New York, New York

by Anna

Ever been to New York? How did you find it? I consider myself a highly sensitive person with introvert tendencies. This is nothing to be ashamed of but means that I easily feel overwhelmed and need a lot of personal space to recover. How did I find it?


It took me a good three days to physically arrive in New York, my mind, however, didn’t seem to arrive at all. A week later I’m back again in my humble little home and as I look out over the soothingly green hills of the South Downs I wonder if this trip to the city that never sleeps was just a dream after all.

What started off with an equally humble little settlement on a hilly island in the middle of nowhere some 400 years ago has somehow morphed into something some might refer to as heaven and others as hell. History saw a competitive nation evolve, first fighting the natives then each other, while one sky scraper overtook another in the never tiring battle to stand out as the biggest, tallest, best.

Look at an image of the first settlement: Dutch Colonial New York

To be fair, today’s inhabitants are very kind and surprisingly calm, besides the occasional shootings and stabbings that go on largely unnoticed by the masses of people walking past shiny glass facades and grand flagship stores, distracted by the many things New York offers, lost in their own world, while yet another tower has just made it to the top. I listened to many free speeches while on the subway, at first with moderate unease, later with fascination for the light-heartedness  of words of desolate individuals asking for money, yet with such humour in their voices. A living example for if you have nothing you have nothing to loose.

What does one expect when preparing for a week in famous New York, the base for many a movie location, the city of many possibilities? I made a list of all major and some lesser personal interests and spend the whole week ticking off that list without being able to properly arrive since the sheer vastness of the city was way too much to comprehend, especially for a highly sensitive or introvert person.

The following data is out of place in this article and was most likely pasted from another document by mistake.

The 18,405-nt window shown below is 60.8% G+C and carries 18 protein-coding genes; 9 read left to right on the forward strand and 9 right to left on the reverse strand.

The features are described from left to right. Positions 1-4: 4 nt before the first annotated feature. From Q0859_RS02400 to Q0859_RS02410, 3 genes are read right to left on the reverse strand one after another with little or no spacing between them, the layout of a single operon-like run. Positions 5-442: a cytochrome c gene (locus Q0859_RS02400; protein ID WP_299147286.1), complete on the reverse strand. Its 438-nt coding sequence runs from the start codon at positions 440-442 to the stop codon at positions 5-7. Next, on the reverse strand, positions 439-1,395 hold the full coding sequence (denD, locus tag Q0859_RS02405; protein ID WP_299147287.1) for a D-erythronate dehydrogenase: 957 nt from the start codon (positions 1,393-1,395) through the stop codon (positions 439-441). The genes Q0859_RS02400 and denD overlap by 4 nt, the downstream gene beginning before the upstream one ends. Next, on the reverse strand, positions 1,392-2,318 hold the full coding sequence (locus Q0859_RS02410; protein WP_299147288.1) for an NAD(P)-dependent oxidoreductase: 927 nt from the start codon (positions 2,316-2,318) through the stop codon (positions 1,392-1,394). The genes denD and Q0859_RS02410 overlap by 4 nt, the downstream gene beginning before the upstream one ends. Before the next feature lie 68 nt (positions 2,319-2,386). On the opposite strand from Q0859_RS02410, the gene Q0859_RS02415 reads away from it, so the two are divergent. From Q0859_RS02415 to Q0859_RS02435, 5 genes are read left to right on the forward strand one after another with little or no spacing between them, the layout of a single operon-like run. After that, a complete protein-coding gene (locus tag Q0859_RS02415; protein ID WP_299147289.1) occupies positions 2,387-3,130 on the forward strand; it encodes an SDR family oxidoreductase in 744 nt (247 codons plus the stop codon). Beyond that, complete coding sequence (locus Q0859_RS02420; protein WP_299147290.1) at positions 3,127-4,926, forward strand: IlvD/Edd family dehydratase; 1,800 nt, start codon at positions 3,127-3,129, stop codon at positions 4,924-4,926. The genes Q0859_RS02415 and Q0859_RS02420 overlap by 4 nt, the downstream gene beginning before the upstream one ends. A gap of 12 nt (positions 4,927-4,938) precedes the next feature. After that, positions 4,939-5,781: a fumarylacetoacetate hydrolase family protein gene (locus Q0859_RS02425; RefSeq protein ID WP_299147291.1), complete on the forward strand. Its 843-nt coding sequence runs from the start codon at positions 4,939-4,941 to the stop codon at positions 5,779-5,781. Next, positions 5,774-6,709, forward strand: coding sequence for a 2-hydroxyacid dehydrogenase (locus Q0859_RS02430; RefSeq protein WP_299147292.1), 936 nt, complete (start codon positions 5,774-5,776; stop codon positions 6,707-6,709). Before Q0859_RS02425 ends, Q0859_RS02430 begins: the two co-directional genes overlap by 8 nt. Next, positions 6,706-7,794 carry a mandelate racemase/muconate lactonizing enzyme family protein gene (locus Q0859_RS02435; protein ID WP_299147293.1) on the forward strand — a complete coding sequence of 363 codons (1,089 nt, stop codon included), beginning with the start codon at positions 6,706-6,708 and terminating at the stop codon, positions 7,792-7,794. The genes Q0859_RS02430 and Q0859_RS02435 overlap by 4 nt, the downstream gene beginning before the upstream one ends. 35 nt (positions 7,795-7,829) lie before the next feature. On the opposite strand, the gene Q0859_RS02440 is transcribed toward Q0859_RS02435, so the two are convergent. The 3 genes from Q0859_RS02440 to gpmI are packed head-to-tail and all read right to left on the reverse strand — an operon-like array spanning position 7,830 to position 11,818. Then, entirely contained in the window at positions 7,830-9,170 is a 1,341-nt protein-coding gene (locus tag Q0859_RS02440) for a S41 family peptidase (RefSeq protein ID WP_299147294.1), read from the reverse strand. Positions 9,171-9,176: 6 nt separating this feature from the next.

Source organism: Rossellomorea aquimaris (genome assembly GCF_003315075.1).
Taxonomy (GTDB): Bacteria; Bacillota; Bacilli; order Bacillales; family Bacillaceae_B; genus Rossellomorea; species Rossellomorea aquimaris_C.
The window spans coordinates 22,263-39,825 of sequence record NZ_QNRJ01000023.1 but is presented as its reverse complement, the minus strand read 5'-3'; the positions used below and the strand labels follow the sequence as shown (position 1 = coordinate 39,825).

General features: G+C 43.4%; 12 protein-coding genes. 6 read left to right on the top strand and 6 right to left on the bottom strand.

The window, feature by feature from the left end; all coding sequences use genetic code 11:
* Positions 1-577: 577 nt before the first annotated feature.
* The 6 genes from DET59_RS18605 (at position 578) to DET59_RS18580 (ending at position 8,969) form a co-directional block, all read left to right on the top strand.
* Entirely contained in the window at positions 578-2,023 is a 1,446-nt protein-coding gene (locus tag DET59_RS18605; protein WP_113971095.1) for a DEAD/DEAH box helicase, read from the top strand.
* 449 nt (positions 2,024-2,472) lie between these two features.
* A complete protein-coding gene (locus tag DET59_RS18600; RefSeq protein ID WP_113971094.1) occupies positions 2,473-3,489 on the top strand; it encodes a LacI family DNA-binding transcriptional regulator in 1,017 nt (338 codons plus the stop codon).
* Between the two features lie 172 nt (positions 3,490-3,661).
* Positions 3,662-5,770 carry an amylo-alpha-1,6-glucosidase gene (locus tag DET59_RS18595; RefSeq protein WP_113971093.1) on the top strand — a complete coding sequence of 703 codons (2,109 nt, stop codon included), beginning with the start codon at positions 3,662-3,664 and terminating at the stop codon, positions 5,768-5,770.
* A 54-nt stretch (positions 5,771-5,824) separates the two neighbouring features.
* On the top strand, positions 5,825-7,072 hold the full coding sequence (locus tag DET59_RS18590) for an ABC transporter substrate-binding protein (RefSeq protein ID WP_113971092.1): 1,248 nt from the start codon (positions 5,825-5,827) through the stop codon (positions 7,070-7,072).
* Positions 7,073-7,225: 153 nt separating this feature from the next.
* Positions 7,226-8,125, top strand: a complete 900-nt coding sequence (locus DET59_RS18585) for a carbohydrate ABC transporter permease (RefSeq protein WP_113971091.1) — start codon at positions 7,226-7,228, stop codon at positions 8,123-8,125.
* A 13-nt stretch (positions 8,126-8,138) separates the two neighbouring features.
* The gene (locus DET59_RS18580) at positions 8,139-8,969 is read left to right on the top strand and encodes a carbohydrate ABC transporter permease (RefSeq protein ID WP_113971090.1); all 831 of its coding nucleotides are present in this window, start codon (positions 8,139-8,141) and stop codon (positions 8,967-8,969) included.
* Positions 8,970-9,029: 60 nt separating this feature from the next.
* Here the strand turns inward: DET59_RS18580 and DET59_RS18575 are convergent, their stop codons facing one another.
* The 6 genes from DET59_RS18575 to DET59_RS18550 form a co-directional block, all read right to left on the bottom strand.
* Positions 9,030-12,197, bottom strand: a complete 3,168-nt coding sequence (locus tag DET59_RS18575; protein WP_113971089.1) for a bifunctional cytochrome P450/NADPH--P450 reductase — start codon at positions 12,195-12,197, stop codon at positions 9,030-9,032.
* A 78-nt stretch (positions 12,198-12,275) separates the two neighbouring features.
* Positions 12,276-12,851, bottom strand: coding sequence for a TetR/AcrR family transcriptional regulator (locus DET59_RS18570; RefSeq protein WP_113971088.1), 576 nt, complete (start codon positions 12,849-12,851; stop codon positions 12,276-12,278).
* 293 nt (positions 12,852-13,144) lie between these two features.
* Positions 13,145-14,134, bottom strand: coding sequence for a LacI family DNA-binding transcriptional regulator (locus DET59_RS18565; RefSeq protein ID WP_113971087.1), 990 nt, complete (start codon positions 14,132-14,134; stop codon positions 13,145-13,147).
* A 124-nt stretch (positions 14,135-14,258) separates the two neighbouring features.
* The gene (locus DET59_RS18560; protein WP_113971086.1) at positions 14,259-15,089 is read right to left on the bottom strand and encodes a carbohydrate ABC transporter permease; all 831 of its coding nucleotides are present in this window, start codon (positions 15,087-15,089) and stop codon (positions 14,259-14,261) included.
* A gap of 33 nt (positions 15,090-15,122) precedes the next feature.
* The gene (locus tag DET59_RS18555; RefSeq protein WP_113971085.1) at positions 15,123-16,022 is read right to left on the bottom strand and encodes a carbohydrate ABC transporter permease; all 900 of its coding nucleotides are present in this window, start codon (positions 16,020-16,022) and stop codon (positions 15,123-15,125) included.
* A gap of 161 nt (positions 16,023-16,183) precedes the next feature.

Though surprisingly quiet and clean, even the constant sound of the fire engines and police cars act more like a lullaby, it is strange to have a hotel room on the 10th floor and still not be able to see the top of the building opposite. Being swallowed up by the millions of lights when arriving from the airport at night, I’m being regurgitated the next morning feeling shattered and confused that it is light outside where my body thinks it should be the middle of the night.

I legged it mid-day and run away from a group of friends, whom I had followed totally disoriented from one road in this maze to the next, until fight or flight mode kicked in when, trying to please everyone, they were too polite to make a decision on where to go next, when all I needed was a bit of space to breathe. So, liberated by a 7-day travel card, I disappeared into the closest subway hole, jumped on the next train and figured I would go for a walk over the Brooklyn Bridge.


The fresh wind, water and plenty of open sky did help but even more so did the sight of the Statue of Liberty. In my early teens I was pretty obsessed with America and had painted the big sights onto the walls in my room. Now being here, gazing over to the real statue in the distance, I finally figured that I really must be in New York. Yet it still was so surreal, it was more like being in a miniature park, it didn’t look as grand as it does in the movies. I cried that day, simply because it was so overwhelming.